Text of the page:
Monday, 30 November 2009

Lots and lots...

I've been doing some reading for my assignments. All about the 'Magic Circle' and I've just read a paper called "Abandoning the Magic Circle". I had high hopes for this as I was looking for some writings against the use of the 'Magic Circle'.

Now I don't consider myself an expert on academic writing - far from it - but I do expect a little more than what I go from this paper. In talking about the notion that the Magic Circle (i.e. the 'area', physical or otherwise, in which 'play' takes place) can be closed or open (i.e. influenced or affected by the 'outside' 'real' world), his main criticism seemed to focus on the fact that 'geometrically' a circle has no end/beginning and there for it cannot be described as 'open' it must always be closed. o.O Therefore, he argued, the concept of the Magic Circle, in describing the 'area' in which play and games take place, must always be closed and cannot be open and linked by the outside world. A notion he rejects as he believes that play and games are influenced by the 'real world'.

If your academic and intellectual criticism of a concept is based on using mathematical geometry to attack a metaphor then you need to rethink.

Though I hear his next paper is entitled "Abandoning the Snow Blanket" in which he attacks the notion that the description "a blanket of snow" to describe heavy and covering snowfall is incorrect as snow does not have the physical properties required to bind and hold together in the same way material would need to in order to create a blanket...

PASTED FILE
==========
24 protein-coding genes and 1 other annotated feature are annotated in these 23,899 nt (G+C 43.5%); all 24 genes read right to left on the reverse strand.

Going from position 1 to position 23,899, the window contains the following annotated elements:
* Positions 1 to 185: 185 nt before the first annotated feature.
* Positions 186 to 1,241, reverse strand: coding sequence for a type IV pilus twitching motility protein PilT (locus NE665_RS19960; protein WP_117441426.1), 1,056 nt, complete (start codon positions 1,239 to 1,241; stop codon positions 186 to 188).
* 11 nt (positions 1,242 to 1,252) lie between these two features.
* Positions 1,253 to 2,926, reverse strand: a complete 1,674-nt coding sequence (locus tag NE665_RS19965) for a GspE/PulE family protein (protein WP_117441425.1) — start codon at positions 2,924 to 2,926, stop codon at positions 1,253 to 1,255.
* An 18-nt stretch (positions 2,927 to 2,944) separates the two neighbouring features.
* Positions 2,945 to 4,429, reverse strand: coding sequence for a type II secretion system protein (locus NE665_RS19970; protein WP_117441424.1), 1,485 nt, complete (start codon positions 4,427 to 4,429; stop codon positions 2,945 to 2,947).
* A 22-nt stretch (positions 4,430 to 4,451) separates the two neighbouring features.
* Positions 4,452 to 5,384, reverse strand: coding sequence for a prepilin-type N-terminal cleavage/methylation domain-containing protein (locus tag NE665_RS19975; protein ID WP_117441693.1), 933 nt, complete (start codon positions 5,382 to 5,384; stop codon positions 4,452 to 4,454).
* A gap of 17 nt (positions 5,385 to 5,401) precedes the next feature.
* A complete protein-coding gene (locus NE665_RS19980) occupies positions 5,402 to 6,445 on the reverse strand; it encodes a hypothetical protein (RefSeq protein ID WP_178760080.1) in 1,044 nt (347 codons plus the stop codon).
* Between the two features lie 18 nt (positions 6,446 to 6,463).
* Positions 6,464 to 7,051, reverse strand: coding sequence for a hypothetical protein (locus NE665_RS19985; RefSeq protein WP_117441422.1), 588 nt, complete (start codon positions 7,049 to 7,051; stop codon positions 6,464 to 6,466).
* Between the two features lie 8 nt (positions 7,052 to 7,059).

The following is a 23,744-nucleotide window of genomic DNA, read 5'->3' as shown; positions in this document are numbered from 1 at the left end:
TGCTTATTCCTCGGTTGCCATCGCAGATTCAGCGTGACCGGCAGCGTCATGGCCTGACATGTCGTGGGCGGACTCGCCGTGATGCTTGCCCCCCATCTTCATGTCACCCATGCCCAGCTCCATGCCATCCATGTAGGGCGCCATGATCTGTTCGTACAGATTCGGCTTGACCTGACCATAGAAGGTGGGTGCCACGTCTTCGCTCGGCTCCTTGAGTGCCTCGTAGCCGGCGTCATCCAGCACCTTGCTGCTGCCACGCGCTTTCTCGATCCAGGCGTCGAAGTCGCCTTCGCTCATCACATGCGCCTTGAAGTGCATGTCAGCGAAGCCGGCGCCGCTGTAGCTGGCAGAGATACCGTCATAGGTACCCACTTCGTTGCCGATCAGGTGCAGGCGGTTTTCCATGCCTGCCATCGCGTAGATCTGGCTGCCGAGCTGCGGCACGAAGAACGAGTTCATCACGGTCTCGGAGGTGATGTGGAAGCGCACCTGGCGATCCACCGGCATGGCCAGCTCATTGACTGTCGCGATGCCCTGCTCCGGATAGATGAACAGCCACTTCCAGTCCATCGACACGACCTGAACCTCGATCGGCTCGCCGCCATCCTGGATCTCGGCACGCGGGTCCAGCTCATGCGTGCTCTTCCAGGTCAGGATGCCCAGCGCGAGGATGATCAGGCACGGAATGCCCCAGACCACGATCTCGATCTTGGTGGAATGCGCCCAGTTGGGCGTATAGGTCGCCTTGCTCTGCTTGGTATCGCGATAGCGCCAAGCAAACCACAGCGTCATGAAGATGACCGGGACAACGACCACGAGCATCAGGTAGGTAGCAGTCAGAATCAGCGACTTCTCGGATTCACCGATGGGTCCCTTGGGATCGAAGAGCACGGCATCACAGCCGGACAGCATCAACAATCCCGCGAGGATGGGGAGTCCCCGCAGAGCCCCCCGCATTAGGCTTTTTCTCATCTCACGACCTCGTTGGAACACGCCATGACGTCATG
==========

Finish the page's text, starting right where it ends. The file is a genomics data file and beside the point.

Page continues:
Tuesday, 17 November 2009

A Thought...

Firstly, apologies to my dear blog for neglecting it! My head has been all over the place for the last few weeks with being ill and frothing over LARP (or LRP?), but I’m refocusing now!

I was thinking today about types of games, both computer games and other types, and how everyone has preferences or types/genres that appeal to them. In particular a conversation I had about role play games either computer games or LARP (not so much D&D as I have no experience there) and that they don’t appeal to my girlfriend. This developed in to a conversation about what we used to play as a child. Eliminating predefined games such as board games, sports etc, what did we play? I played lots of what would probably be characterised as role play games such as Cowboys & Indians (Indians ftw!) and war games, and racing games and ‘Teenage Mutant Ninja Turtles’, ‘Ghostbusters’, ‘Jurassic Park’ and ‘Robin Hood’ (yes, I was a massive tomboy) and hundreds of variations of this where I/we took on the role of a character in those games other than ourselves. My girlfriend never played like this as a child. Though my instant reaction was ‘weirdo’, I started comparing our tastes in computer games now. I love WoW and 3'rd person action/adventure such as Tomb Raider and Resi Evil and fighting games (i.e. Tekken), RTS such as Warcraft, Civilisation and Dungeon Keeper and Madden NFL. She goes for puzzle games such as Professor Layton and games like Sonic and Mario. Oh and, of course, I love LARP! Considering how I used to play as a child it’s a natural progression – what more does a girl want than to dress up and kick monster’s butts in hand to hand combat? Pfft! (Don’t judge it before you try it!)

So in my entirely ‘scientific’ study of 2 people it appears maybe how and what we play as a child influences what we’re drawn to playing now. So how did you play and what do you play now?